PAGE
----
This section provides information for students who wish to work internationally. Whether you are looking for work outside the UK, or you are an international student looking for jobs in the UK, you will need to consider where to look for vacancies and how to apply, as well as understanding any Visa regulations for your target country.
The resources below are a useful starting point for your research.
|Our International careers and further study resource draws together information from around the world||Going Global includes guides for 40 countries around the world. To access the site, register first on a PC within the University intranet. You can then access remotely.|
Global Careers Programme – we have a programme of employers from around the world, delivering a mixture of workshops and presentations throughout the academic year. Some will be available on campus and others online through our pioneering new interactive platform. Sign up through Career Connect within MUSE
International students returning home
If you are an international student and plan to return home after your studies, try to keep in touch with your contacts, family and friends back in your home country. Let them know what type of opportunities you are looking for as they may be able to let you know about suitable jobs. If you go home for holidays during your course use these times to attend recruitment fairs and try to arrange meetings or even interviews with employers.
Students wishing to work internationally
Key areas to research include:
|Working in the UK (international students)||
Working in the UK during your studies
International students who wish to work in the UK during their studies should refer to the International students section of the University website to check when you can work in term time and during vacation (this varies by level of course), and what sort of work you can do.
We recommend that all students work no more than 16 hours a week during term time to ensure that their studies do not suffer.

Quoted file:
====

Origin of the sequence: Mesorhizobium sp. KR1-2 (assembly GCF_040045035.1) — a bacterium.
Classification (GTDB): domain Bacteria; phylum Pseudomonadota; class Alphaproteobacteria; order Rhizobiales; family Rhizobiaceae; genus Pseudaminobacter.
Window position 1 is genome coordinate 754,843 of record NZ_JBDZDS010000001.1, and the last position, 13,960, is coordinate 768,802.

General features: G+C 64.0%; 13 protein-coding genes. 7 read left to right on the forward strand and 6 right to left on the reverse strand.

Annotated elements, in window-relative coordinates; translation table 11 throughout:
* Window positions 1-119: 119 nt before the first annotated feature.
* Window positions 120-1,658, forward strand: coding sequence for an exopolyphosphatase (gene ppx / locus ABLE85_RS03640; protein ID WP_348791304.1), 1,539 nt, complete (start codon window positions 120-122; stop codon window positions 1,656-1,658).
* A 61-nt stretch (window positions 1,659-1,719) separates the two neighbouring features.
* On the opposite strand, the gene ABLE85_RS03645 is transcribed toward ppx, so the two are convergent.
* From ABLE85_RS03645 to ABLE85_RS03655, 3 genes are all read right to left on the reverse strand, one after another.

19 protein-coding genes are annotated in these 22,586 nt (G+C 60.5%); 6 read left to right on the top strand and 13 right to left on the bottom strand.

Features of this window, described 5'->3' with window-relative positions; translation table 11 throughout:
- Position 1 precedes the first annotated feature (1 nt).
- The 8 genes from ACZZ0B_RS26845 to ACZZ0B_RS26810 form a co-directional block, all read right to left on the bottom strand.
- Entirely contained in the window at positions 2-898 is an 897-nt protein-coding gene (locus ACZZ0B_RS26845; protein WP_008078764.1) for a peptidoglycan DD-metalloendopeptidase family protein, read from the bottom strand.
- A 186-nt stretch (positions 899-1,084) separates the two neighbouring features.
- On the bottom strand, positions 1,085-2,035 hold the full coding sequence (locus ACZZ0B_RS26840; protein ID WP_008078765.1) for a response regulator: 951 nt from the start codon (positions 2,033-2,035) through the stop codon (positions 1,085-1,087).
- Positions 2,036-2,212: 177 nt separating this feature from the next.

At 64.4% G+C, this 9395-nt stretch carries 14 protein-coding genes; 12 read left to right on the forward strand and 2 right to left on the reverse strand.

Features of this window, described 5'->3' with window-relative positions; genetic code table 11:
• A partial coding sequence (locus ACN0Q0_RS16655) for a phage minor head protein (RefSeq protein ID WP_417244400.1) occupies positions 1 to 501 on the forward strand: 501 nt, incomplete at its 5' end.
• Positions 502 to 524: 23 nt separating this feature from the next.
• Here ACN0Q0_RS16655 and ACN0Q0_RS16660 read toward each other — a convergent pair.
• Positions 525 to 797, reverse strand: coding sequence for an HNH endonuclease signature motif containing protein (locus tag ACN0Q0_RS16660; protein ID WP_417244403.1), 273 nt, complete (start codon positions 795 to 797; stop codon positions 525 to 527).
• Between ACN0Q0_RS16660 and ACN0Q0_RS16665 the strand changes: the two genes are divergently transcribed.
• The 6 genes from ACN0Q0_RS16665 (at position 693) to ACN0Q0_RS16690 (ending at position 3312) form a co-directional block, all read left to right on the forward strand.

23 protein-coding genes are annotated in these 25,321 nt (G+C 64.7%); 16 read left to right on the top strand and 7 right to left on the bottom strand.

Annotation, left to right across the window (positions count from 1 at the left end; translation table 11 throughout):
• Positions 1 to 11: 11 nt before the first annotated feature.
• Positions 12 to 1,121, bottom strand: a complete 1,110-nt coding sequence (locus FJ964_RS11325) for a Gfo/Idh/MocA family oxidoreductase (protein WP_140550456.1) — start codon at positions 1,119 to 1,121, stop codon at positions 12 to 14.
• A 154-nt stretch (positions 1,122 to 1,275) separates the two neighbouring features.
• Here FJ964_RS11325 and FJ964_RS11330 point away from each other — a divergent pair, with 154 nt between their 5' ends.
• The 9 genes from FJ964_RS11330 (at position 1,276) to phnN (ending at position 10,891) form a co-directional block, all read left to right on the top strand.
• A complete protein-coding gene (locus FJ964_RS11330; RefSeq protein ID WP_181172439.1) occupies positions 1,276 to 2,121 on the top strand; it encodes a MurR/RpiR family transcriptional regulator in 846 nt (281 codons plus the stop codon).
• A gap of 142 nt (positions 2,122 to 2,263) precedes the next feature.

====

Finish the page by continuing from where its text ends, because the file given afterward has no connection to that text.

Be aware of:
Further tips and information can be found on the Targetjobs Getting work experience website
Working in the UK after you graduate
International students who wish to stay in the UK to work after graduation will need to make sure they have an appropriate work visa. The regulations concerning the ‘right to work’ in the UK are complex and can change frequently. It is therefore vital that you keep yourself informed and up to date. Make use of the following websites:
When we hold employer careers fairs we check whether participating companies are Tier 2 sponsors and publish this information in the guide to the fair.
Before applying for jobs:
We often get asked for a ‘list of employers who may recruit international students to work in the UK’. While it would not be possible to put together a complete list, as employers policies can vary based on different roles, an individual's skills and frequently change, we have put together an information leaflet as a partial list. This is available as a password protected file, below (you will need your University username and password).
We have a number of international graduates who have successfully obtained jobs in the UK via Tier 2 & Tier 5. You can check the full playlist on YouTube
|Market your University of Sheffield experience to employers||
As an international student, you need to market your University of Sheffield experience to employers
Whether you are looking for work in the UK, your home country, or other countries worldwide, it is important to explain to employers what you have gained from your time at the University of Sheffield. In particular, if you are returning home to work, don’t assume that an employer will understand and value the advantages that overseas study can bring. It is your job to explain it to them and give details of the ‘added’ value’ this experience enables you to offer to their company/organisation.
You may wish to highlight the following
You can select from the information above and where appropriate, include some of the points that relate to you in your CV, covering letters, application forms and at interviews.
However, don’t forget to explain them within the context of the culture of the country. Some cultures, for example, very much value working within hierarchies, loyalty, and relating well to managers and colleagues. So, if you are talking about being able to bring problem solving and creative thinking to the company also stress that this will be done within a framework of collaboration and team working.